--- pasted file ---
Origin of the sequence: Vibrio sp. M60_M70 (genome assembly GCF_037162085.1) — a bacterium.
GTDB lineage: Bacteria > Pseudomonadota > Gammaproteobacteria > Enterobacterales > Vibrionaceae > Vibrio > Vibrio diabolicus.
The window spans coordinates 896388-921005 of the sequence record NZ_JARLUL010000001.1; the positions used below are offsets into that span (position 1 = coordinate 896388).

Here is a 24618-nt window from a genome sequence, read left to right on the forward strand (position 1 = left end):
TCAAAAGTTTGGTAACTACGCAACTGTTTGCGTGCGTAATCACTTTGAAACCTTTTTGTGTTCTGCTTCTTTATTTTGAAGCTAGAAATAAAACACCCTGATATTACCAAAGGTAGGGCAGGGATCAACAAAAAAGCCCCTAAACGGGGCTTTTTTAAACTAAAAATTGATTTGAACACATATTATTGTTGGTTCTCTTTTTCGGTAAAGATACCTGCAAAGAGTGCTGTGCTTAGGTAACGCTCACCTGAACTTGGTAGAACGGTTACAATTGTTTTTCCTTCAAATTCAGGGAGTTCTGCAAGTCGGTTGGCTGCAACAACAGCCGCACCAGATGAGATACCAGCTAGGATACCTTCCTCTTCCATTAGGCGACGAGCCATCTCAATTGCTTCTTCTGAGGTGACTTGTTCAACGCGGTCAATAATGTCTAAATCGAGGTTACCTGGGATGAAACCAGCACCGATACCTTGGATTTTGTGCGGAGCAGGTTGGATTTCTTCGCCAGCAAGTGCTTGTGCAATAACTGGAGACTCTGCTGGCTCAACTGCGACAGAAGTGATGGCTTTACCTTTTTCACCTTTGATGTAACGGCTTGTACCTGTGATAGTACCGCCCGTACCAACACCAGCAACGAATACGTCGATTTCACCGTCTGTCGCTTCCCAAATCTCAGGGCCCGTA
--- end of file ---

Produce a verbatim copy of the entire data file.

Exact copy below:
Origin of the sequence: Vibrio sp. M60_M70 (genome assembly GCF_037162085.1) — a bacterium.
GTDB lineage: Bacteria > Pseudomonadota > Gammaproteobacteria > Enterobacterales > Vibrionaceae > Vibrio > Vibrio diabolicus.
The window spans coordinates 896388-921005 of the sequence record NZ_JARLUL010000001.1; the positions used below are offsets into that span (position 1 = coordinate 896388).

Here is a 24618-nt window from a genome sequence, read left to right on the forward strand (position 1 = left end):
TCAAAAGTTTGGTAACTACGCAACTGTTTGCGTGCGTAATCACTTTGAAACCTTTTTGTGTTCTGCTTCTTTATTTTGAAGCTAGAAATAAAACACCCTGATATTACCAAAGGTAGGGCAGGGATCAACAAAAAAGCCCCTAAACGGGGCTTTTTTAAACTAAAAATTGATTTGAACACATATTATTGTTGGTTCTCTTTTTCGGTAAAGATACCTGCAAAGAGTGCTGTGCTTAGGTAACGCTCACCTGAACTTGGTAGAACGGTTACAATTGTTTTTCCTTCAAATTCAGGGAGTTCTGCAAGTCGGTTGGCTGCAACAACAGCCGCACCAGATGAGATACCAGCTAGGATACCTTCCTCTTCCATTAGGCGACGAGCCATCTCAATTGCTTCTTCTGAGGTGACTTGTTCAACGCGGTCAATAATGTCTAAATCGAGGTTACCTGGGATGAAACCAGCACCGATACCTTGGATTTTGTGCGGAGCAGGTTGGATTTCTTCGCCAGCAAGTGCTTGTGCAATAACTGGAGACTCTGCTGGCTCAACTGCGACAGAAGTGATGGCTTTACCTTTTTCACCTTTGATGTAACGGCTTGTACCTGTGATAGTACCGCCCGTACCAACACCAGCAACGAATACGTCGATTTCACCGTCTGTCGCTTCCCAAATCTCAGGGCCCGTA